There is only one guarantee in life—you are going to change. However, the manner in which you change is completely up to you. Aging is one way that we change. For most, aging has become a dreaded and inevitable right of passage. It is common for most people to expect to stiffen and harden as they age while being besieged with aches and pains. They expect their bodies to continue to fail as they accumulate calendar days. They believe that it is normal to acquire a horrible disease that will linger until their very last days.
Aging can also be a marvelous adventure with no illness, no pains, with a body that is healthy and a mind that is sharp and focused. The choice is yours. That is right! Aging is a choice. Most people choose the wrong way to age. They follow the negative script established by the media and the mainstream medical profession and then choose to age "poorly." Most people make the wrong choices as they age. Hence, they continue to age "poorly."
There is another choice though. If you do the right things and think the right thoughts, aging can be the highlight of one's life. It does not matter how many calendar days you accumulate on this life journey; it does matter what you do during those days.
The following lists twelve important steps that you might undertake in order to begin the journey of vibrant and dynamic aging. No matter where your starting point and what you have created up to this day, there is no better time to begin turning it all around.
1. Positive Attitude
It's all about attitude. The most important factor in healthy aging is to have a positive attitude. Those who live the longest seem to have a very hopeful and positive outlook on life. Surprisingly, those who appear to have a negative disposition and are pessimistic about things often succumb earlier than expected.
Your thoughts are responsible for creating your reality—including how your physical body functions. Disease and ill-health are not necessarily random acts handed out like punishments to those who deserve to be punished. Ill-health is a creation based on one's thinking.
For instance, do you wake up each morning and expect good things to happen? Do you look for the positive in each day or are you committed to reading the morning newspaper or watching morning television news programs that reinforce all the bad things happening in the world?
Do you go to bed at night being grateful for all of the good things that happened to you during the previous day or do you retire at night wishing the day were over and worrying about what tomorrow will bring? Do you continue to expect good things to happen to you throughout the day or do you keep a list of how many bad things transpired that day?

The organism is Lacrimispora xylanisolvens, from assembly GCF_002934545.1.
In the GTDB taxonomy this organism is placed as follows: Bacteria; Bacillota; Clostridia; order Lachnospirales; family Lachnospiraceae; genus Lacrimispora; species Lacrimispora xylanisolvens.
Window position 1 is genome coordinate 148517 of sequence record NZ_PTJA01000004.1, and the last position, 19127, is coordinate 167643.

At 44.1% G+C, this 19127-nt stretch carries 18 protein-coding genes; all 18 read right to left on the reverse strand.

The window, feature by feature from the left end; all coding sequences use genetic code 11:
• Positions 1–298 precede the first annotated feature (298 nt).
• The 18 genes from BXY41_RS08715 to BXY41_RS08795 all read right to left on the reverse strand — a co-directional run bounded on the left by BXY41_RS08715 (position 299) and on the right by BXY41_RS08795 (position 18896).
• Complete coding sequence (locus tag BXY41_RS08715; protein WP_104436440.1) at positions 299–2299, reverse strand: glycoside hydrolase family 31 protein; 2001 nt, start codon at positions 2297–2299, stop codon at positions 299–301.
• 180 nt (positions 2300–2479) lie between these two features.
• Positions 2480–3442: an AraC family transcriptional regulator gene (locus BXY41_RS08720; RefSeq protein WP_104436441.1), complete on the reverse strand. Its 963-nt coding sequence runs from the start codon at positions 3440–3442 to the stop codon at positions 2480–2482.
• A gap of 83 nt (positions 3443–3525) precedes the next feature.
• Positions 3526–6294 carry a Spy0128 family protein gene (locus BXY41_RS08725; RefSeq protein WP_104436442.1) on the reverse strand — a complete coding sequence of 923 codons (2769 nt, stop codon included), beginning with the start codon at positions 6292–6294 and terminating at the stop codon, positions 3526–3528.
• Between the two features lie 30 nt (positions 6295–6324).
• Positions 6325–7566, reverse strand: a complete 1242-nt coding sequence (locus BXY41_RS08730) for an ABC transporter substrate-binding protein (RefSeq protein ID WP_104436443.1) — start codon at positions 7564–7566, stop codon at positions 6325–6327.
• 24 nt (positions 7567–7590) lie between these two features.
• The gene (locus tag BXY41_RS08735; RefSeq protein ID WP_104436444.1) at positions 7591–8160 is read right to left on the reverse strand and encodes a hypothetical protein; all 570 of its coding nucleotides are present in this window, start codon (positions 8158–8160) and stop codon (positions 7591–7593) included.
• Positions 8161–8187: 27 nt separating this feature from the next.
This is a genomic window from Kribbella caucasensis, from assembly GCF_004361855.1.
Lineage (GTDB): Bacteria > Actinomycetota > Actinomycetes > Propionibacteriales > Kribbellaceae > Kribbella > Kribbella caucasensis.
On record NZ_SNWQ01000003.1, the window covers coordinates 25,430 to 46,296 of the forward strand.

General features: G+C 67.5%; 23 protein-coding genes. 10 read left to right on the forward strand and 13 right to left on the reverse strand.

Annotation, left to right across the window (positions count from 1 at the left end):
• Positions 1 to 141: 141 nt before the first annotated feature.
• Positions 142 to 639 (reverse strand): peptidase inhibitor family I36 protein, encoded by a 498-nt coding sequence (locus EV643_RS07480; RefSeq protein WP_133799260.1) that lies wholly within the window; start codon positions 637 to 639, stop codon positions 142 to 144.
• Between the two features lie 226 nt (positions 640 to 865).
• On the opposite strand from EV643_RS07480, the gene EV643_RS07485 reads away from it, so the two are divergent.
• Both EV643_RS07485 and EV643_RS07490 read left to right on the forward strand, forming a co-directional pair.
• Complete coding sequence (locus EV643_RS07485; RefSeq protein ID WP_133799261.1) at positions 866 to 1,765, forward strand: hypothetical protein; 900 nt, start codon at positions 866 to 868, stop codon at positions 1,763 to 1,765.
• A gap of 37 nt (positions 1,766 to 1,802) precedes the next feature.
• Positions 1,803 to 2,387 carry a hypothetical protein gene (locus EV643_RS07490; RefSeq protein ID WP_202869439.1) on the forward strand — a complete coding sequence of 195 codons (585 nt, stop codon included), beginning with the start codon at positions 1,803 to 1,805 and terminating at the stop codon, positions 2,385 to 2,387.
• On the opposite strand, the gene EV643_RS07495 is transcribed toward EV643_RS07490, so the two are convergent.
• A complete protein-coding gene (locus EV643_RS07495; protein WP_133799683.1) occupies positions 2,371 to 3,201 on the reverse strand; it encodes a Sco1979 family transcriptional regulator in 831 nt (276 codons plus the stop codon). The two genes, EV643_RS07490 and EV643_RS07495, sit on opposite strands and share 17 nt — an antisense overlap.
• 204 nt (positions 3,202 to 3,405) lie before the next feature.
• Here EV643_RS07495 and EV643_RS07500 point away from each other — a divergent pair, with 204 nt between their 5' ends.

Unfortunately, positive thinking cannot be measured by scientists and statisticians. While someone might appear to be positive on the outside they might really be vibrating a negative message inside.
When people who have lived to advanced ages are interviewed, they almost always mention having a positive attitude as the number one factor in good health and a long life. While many people look to a healthy diet as the number one factor, all indications say that is not so. The healthiest eaters do not necessarily live the longest and the oldest living folks do not always eat the best.
For instance, Jerome Irving Rodale, considered the founder of organic foods, died of a heart attack while being interviewed on the Dick Cavett show in 1971. Rodale was only seventy-two years old. Many accounts reveal that Rodale was a driven and obsessed man—hardly the positive attitude that you are seeking.
Jack Lalanne, age ninety-six, noted exercise enthusiast and champion for healthy eating, is a model for health for many. Besides exercising regularly each day and eating well, Jack Lalanne always appears to have a positive and hopeful attitude. While we can measure the hours he spends working out each day and the quality of foods that he is eating, we cannot scientifically measure his attitude.
The current oldest living man is Walter Breuning (age 114) and he lives in
Walter Breuning continues to enjoy excellent health, despite that fact that he had a long-term habit of smoking cigars. Walter finally gave up the cigars in 1999 at the age of 103. Walter exercises every morning while partaking in full two meals a day. Walter's memory is still clear and his mind is very sharp. Walter takes "no" prescription medications.
"On his 112th birthday, Breuning said the secret to long life is being active: "[if] you keep your mind busy and keep your body busy, you're going to be around a long time." (Wikipidia).
death in July, 2009 at the age of 113, the preceding oldest living man was Henry Allinghan of
Could it be that what kills most people prematurely is not necessarily a poor diet or poor lifestyle habits but a "bad attitude?"
2. Ability to Adapt to Change
Life is all about change. The better you are able to adapt to change the better off you will be. The more you fight change the more difficulties you might encounter. Nothing stands still. Everything continues to evolve. The more you are able to adapt to these changes the healthier you will be.
As we grow older we are often frozen in the past. We cling to what is familiar, from the clothes we put on each day to the friends we enjoy. We collect artifacts from our past and have garages full of memorabilia. We have a hard time letting go of the old in order to allow something new in.